We’re just over a week away from the bi-annual pension indexation and it’s got us asking ourselves: will whatever amount the government increases the pension be enough?
Yesterday we reported that according to the Global AgeWatch Index 2015, compiled by HelpAge International, one in three older Australians are living below the poverty line. This signals that our pensioners are doing it tougher than even those living in third world countries – a shocking statistic.
Australia ranks 94th for the worst rate of old-age poverty, ahead of only South Korea and Venezuela, and as Ian Yates, chief executive of COTA said, “If you are trying to live just on the aged pension, then you will have difficulty making ends meet. It falls below an OECD standard of poverty”.
In March, the last time the pension was increased, it only rose by a very minimal amount per fortnight:
Single or separated by illness base: $782.20 (Previously: $776.70, extra $5.50 per fortnight)
Couple (each eligible member) base: $589.60 (Prev: $585.50, extra $4.10 pf)
Pension supplement basic for single or separated by illness: $22.30 (Prev: $22.10 extra, $0.20 pf)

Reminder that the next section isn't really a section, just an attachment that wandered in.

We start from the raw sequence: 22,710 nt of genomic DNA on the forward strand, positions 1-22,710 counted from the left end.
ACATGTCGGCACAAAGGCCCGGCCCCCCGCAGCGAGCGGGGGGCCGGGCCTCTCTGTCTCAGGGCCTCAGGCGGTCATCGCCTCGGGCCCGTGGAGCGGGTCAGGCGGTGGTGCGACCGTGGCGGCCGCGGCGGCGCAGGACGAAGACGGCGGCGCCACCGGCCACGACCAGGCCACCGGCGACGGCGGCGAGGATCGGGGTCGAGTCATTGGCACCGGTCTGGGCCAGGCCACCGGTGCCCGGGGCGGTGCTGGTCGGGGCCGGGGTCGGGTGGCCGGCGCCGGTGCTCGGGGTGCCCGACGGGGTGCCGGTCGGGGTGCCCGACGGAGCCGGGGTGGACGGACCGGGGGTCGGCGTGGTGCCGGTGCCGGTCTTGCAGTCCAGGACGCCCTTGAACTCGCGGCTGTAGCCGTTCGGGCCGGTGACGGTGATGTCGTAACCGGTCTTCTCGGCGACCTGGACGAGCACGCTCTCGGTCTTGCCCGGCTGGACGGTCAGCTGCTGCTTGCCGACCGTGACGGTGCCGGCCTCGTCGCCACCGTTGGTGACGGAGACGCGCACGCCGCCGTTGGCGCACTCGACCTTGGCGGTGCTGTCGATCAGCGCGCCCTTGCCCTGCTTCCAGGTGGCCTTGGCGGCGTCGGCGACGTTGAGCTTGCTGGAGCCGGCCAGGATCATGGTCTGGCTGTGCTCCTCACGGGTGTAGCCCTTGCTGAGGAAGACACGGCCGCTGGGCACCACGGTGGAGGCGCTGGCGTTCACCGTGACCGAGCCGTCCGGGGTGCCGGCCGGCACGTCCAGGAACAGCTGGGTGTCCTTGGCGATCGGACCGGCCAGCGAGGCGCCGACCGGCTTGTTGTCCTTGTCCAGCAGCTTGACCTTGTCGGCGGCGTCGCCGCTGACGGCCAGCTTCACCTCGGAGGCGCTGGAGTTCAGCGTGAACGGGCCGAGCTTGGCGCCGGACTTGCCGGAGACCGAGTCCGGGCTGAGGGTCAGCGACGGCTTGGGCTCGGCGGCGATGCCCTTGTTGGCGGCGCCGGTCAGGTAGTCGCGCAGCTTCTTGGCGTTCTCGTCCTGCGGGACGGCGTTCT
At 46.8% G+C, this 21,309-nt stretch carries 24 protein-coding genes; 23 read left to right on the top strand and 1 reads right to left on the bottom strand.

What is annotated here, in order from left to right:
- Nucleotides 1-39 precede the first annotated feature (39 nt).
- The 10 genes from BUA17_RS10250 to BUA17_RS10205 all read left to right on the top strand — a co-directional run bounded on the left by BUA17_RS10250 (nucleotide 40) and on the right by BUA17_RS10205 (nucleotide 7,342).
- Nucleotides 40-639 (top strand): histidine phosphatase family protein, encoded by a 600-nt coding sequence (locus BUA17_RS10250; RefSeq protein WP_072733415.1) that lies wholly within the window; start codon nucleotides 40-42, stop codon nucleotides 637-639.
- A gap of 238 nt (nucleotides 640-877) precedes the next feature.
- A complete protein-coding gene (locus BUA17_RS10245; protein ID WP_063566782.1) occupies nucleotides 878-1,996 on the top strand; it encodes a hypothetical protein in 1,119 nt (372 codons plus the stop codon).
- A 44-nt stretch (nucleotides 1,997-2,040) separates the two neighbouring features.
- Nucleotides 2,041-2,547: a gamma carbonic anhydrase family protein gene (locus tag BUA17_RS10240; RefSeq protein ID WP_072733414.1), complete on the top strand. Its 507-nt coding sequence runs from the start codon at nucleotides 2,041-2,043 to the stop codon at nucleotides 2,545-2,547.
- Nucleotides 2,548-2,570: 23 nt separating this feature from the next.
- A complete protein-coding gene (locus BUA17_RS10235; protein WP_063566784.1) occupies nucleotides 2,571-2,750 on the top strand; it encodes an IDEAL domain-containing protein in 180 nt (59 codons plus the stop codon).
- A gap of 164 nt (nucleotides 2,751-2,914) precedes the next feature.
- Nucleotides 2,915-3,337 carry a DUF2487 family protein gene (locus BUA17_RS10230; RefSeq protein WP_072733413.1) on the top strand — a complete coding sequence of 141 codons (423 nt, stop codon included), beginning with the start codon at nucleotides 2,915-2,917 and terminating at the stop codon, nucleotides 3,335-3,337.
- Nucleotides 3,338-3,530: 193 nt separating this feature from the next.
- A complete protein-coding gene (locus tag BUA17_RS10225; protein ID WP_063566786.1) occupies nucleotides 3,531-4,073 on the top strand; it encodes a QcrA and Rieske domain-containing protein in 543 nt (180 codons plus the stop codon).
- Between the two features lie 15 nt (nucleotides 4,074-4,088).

Pension supplement basic for couple (each): $18.50 (Prev: $18.40, extra $0.10 pf)
Pension supplement minimum for single or separated by illness: $34.40 (Prev: $34.10, extra $0.30)
Pension supplement minimum for couple (each): $25.90 (Prev: $25.70, extra $0.20 pf)
And in September last year, singles on the age pension were $11.50 a fortnight better off while couples got an extra $17.40 a fortnight.
So as you can see, we’re heading for another extra couple of dollars added to the pension on the 20th. It doesn’t sound like much, but we want to know what you think.
Do you think the government should be giving a more substantial amount to pensioners? How much more? Or should pensioners be happy to receive a pension? Do you feel you live below the bread line?